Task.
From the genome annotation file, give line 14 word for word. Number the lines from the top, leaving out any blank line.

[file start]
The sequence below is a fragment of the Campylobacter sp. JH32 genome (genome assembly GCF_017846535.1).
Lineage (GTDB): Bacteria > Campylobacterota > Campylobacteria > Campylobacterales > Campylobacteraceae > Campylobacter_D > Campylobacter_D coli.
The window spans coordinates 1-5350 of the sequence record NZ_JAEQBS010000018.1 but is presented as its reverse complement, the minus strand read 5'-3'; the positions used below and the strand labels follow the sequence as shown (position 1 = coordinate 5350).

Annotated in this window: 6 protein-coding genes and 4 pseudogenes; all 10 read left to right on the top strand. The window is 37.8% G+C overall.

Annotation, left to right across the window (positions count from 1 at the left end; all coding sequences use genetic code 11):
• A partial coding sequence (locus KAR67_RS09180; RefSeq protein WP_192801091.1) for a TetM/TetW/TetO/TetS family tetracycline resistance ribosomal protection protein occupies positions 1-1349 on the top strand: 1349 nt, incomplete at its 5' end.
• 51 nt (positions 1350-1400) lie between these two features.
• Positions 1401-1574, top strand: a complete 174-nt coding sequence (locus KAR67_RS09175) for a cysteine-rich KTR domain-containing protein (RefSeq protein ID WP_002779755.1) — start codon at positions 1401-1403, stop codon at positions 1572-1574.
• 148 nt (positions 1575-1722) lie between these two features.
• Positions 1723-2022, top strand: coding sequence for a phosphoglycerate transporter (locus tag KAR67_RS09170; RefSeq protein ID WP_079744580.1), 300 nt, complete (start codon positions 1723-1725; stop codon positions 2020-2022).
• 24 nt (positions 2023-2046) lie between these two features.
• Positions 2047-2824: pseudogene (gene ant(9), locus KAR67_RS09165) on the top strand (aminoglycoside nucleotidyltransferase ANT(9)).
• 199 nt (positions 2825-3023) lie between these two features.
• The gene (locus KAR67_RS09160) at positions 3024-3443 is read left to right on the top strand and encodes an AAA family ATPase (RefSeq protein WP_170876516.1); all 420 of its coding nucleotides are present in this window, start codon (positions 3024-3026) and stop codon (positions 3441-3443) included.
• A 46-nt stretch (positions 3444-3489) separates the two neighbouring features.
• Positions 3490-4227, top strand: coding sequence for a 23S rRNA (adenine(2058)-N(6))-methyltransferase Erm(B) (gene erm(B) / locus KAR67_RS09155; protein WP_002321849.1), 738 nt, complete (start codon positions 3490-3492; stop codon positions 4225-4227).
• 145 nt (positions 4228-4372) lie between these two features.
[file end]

• The gene (locus KAR67_RS09160) at positions 3024-3443 is read left to right on the top strand and encodes an AAA family ATPase (RefSeq protein WP_170876516.1); all 420 of its coding nucleotides are present in this window, start codon (positions 3024-3026) and stop codon (positions 3441-3443) included.